The Turks & Caicos Islands form the southern tip of the Bahamas chain in the north of the Caribbean region. Their nearest neighbour to the south is the Dominican Republic.
The islands are low-lying and formed by coral reefs. The Caicos Islands are larger than the Turks.
The name Turks is said to come from a local species of cactus, the Turk’s head, with a scarlet top resembling a Turkish fez. The name Caicos may derive from ‘caya hico’, a phrase meaning ‘string of islands’ in the language of the indigenous Arawak people.
One third of the population is under 15 years old. Only 4% are 65 or older.
Each year the islands’ population is outnumbered ten times by tourists, attracted by the beautiful beaches and ocean resorts. Some of the beaches are powder-white.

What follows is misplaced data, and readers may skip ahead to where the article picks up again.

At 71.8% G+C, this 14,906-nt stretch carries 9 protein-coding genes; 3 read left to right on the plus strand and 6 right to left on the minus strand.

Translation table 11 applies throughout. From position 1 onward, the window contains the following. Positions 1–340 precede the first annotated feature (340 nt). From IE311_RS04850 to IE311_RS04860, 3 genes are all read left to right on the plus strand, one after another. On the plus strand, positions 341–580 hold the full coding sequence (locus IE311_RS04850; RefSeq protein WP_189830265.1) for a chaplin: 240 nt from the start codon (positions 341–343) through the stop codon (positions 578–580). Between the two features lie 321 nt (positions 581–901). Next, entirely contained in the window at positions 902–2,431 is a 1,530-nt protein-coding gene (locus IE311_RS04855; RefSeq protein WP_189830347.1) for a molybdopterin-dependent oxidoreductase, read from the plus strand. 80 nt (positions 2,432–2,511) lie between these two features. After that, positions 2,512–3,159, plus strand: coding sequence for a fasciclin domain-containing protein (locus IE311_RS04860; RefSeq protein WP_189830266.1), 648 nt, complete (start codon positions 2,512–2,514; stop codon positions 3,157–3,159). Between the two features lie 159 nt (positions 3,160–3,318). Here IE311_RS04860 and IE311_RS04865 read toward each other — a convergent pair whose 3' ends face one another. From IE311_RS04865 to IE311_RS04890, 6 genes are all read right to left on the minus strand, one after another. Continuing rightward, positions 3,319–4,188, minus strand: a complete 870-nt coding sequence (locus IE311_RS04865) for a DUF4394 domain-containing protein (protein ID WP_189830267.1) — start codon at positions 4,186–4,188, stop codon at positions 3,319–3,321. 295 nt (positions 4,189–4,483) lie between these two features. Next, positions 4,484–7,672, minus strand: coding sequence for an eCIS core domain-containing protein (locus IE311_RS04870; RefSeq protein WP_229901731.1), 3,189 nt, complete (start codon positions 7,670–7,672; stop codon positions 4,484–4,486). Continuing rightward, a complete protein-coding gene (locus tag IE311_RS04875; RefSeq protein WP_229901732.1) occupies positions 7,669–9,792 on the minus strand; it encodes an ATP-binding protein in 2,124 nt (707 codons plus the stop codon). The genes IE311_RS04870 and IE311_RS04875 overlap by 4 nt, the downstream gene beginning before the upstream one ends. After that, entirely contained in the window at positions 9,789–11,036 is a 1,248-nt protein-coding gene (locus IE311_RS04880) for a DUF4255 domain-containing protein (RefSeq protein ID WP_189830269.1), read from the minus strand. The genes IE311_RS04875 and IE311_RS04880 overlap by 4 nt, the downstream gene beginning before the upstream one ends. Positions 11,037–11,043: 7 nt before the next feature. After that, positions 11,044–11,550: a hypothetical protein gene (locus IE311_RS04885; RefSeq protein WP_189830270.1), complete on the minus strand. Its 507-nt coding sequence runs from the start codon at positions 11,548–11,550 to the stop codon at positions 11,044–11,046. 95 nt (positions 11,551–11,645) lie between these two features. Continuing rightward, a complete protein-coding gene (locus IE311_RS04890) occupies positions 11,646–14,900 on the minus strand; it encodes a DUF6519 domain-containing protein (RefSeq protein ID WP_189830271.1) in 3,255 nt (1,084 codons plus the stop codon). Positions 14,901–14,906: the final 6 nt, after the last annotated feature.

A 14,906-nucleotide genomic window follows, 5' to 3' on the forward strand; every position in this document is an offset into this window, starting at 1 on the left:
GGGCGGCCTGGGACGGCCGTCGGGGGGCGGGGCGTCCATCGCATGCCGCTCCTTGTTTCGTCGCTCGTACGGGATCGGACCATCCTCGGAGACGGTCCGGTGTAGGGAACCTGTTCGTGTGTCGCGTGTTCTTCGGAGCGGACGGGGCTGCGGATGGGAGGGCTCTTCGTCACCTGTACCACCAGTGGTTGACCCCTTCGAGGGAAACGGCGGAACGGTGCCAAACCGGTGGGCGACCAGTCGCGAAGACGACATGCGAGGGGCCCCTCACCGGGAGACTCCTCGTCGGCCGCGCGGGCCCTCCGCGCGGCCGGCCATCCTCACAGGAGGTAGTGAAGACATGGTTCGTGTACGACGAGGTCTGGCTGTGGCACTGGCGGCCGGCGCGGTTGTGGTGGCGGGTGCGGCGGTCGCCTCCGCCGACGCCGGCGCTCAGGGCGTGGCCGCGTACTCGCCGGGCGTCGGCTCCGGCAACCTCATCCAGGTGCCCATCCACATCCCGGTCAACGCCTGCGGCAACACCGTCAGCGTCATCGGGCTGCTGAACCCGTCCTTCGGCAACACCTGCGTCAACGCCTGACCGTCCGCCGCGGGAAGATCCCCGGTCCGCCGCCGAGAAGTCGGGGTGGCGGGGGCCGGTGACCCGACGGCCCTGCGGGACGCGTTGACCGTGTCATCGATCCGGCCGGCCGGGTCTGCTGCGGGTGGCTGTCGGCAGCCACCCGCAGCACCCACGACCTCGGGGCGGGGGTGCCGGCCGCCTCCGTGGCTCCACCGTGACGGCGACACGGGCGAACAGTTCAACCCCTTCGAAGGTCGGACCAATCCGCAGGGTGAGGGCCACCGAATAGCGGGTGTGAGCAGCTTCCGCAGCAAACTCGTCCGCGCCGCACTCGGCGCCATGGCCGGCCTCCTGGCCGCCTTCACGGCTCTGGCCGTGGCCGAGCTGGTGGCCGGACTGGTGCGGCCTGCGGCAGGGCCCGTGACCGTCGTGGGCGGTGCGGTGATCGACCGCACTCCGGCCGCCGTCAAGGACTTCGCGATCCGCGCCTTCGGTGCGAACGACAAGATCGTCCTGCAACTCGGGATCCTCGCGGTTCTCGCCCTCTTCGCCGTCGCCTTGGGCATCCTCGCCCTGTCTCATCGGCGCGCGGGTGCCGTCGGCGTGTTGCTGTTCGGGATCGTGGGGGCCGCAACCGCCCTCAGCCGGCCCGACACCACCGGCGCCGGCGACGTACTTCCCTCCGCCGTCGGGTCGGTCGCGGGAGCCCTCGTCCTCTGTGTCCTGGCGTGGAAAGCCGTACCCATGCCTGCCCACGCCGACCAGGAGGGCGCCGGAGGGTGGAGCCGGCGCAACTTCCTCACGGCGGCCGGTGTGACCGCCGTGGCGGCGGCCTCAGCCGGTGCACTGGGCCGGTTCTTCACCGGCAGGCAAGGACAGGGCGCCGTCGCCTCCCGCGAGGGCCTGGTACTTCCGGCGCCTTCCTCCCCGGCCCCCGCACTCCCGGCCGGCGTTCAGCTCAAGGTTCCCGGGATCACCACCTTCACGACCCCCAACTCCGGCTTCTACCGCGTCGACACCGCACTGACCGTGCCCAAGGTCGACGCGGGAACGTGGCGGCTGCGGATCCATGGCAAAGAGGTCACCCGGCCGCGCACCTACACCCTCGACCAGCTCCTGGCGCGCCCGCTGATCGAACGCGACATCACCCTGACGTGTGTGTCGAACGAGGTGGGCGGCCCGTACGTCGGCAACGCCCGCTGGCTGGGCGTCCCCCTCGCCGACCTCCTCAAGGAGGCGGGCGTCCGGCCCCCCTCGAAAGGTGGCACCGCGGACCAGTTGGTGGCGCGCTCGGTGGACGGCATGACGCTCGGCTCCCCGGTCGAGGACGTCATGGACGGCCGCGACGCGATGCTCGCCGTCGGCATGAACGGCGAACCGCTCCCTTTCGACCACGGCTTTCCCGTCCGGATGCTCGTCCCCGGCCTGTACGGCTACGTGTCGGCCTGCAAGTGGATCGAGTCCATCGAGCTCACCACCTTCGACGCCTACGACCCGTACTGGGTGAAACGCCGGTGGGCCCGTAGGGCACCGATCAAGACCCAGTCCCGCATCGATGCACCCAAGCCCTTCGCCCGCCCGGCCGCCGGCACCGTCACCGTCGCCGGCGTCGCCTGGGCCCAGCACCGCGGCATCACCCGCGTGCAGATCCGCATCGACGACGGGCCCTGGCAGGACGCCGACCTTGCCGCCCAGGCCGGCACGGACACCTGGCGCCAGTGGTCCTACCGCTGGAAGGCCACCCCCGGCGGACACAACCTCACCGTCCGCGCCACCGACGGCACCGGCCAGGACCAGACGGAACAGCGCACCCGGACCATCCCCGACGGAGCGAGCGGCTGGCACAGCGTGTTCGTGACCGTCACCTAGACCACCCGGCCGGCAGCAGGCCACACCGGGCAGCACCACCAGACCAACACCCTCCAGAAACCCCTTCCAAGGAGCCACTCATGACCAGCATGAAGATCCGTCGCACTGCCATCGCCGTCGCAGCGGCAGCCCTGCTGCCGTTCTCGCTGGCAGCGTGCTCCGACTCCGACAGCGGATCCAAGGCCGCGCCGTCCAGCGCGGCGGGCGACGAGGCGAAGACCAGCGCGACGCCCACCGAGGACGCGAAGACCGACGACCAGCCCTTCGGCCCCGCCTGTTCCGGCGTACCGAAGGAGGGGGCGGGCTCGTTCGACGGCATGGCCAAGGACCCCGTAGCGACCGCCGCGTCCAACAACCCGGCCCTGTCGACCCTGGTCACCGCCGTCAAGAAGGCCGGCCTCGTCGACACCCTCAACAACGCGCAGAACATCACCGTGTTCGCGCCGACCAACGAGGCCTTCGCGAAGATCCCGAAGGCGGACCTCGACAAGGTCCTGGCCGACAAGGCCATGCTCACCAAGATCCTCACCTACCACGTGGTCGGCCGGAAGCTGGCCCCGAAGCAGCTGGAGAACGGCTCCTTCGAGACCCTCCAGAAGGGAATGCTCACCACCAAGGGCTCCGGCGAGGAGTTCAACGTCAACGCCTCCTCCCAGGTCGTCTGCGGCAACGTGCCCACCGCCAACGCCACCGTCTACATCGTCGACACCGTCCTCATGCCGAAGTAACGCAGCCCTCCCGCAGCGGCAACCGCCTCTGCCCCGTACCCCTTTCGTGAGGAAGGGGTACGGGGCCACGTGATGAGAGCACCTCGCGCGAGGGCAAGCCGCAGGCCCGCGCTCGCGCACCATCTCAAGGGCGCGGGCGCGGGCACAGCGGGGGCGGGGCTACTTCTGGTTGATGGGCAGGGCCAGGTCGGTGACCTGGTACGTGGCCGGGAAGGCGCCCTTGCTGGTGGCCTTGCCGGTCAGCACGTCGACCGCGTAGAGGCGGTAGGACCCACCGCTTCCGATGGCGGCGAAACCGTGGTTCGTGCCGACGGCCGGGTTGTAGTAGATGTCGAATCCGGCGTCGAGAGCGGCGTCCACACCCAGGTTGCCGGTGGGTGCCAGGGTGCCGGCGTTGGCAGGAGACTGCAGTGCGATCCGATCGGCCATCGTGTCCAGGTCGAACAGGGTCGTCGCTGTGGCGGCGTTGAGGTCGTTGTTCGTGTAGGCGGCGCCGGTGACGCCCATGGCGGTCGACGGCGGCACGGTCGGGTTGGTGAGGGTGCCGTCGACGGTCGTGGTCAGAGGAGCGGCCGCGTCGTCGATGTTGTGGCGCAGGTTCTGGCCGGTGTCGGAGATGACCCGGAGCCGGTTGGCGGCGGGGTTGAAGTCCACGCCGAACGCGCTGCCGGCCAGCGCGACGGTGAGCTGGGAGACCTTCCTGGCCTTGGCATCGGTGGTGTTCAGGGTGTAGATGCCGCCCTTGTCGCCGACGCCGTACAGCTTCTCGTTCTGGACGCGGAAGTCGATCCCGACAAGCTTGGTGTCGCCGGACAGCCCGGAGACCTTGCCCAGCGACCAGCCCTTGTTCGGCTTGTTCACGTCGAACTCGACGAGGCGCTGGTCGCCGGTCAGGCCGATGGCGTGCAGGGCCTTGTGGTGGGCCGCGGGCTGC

This is a biodiversity hotspot. You’ll find lizard snakes which look like snakes, but are actually legless lizards.
You’ll hear ripsaw music on the Turks & Caicos Islands, made on a common hand saw and accompanied by drums, box guitar and concertina.
The national sport is cricket. Fishing, sailing and football are popular too.
The Turks & Caicos Islands made their debut at the Edmonton 1978 Commonwealth Games. The territory returned in 1998 and has competed ever since.
Fun fact: The flag of the Turks & Caicos Islands once depicted an igloo. This was caused by a map maker confusing piles of salt with these ice and snow structures.